Two common defects of the eyes are myopia (short-sightedness) and hyperopia (long-sightedness). In both cases rays of light do not focus on the retina so a clear image is not formed.
These two defects are treated with spectacle lenses, which refract (bend) the light rays so that they do focus on the retina.
Someone with short-sight can see near objects clearly, but cannot focus properly on distant objects.
Short sight is caused by one of the following:
Short-sightedness can be corrected by placing a concave lens in front of the eye, as shown in the diagrams below.
Someone who is long-sighted can see distant objects clearly, but they cannot focus properly on near objects.
Long-sightedness is caused by one of the following:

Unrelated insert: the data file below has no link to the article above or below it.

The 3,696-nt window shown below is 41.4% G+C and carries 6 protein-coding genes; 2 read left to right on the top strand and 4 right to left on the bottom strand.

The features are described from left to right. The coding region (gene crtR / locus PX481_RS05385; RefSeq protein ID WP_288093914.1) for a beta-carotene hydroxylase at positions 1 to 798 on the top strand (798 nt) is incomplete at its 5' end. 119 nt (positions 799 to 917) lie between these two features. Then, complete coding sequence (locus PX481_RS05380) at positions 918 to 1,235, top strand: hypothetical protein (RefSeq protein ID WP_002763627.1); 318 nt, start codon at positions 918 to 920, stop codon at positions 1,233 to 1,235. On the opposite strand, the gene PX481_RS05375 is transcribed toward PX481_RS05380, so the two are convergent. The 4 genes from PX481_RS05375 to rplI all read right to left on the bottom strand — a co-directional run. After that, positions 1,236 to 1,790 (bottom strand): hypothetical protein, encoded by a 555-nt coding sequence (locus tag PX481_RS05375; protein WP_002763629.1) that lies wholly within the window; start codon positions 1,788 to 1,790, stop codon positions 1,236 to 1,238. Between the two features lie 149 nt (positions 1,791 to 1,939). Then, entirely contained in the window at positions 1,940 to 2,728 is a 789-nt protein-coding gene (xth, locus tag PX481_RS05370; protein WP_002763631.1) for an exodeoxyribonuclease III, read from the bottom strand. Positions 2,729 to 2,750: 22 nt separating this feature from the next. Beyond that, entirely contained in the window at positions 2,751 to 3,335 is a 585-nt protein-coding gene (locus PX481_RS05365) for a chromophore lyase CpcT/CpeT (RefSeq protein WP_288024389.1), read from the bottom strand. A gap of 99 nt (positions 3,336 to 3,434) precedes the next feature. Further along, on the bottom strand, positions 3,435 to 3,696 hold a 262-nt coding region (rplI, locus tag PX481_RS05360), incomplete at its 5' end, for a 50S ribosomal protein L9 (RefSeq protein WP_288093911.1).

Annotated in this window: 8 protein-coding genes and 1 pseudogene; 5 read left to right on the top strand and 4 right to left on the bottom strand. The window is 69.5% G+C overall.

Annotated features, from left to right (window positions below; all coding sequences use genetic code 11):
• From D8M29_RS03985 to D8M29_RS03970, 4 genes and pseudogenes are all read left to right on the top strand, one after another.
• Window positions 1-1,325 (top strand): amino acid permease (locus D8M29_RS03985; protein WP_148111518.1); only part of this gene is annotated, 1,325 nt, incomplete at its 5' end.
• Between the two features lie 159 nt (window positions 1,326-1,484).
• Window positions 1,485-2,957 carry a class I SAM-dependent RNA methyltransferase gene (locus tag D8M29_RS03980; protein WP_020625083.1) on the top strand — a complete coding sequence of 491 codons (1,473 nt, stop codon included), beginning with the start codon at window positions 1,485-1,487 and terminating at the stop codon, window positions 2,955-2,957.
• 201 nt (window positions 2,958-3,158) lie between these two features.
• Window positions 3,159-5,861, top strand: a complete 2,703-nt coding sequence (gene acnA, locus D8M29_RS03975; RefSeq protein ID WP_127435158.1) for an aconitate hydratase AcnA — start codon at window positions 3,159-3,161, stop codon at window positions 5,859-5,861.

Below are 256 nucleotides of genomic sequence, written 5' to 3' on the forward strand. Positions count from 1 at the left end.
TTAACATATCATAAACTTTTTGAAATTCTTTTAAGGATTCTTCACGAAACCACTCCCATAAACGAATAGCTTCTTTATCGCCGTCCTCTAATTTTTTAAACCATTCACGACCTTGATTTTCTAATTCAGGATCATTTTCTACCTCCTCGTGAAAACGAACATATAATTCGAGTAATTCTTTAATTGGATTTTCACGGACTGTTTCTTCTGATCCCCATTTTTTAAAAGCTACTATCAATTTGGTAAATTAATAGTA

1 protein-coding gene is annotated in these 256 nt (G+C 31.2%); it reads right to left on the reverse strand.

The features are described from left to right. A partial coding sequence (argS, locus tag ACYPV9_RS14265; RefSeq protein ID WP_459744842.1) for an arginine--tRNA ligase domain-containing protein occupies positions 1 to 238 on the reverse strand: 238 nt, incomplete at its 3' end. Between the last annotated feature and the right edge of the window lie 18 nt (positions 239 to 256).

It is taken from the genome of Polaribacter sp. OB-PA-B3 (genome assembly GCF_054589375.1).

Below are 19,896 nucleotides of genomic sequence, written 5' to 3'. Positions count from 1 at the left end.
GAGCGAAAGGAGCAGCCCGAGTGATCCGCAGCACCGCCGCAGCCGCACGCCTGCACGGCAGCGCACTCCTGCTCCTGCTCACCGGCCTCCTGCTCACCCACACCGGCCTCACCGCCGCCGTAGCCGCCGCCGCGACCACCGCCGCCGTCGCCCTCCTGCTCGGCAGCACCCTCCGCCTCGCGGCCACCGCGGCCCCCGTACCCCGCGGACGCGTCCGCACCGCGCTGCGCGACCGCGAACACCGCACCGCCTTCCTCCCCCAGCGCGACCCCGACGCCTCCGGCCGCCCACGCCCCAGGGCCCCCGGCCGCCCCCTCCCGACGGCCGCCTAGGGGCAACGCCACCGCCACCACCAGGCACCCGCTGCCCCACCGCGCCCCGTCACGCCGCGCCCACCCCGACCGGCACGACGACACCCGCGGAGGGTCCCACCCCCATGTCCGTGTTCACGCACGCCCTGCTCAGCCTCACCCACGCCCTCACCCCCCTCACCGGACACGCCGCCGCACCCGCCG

As a result, the lens focuses light behind the retina instead of onto it. Long-sightedness is corrected by putting a convex lens in front of the eye, as shown in the diagrams below.
New technologies have provided alternatives to wearing spectacle lenses: the hard and soft contact lenses, laser surgery to change the shape of the cornea and a replacement lens in the eye. Contact lenses – work by being in 'contact' with your eye. They float on the surface of the cornea. They work like spectacle lenses, by focusing and refracting the light.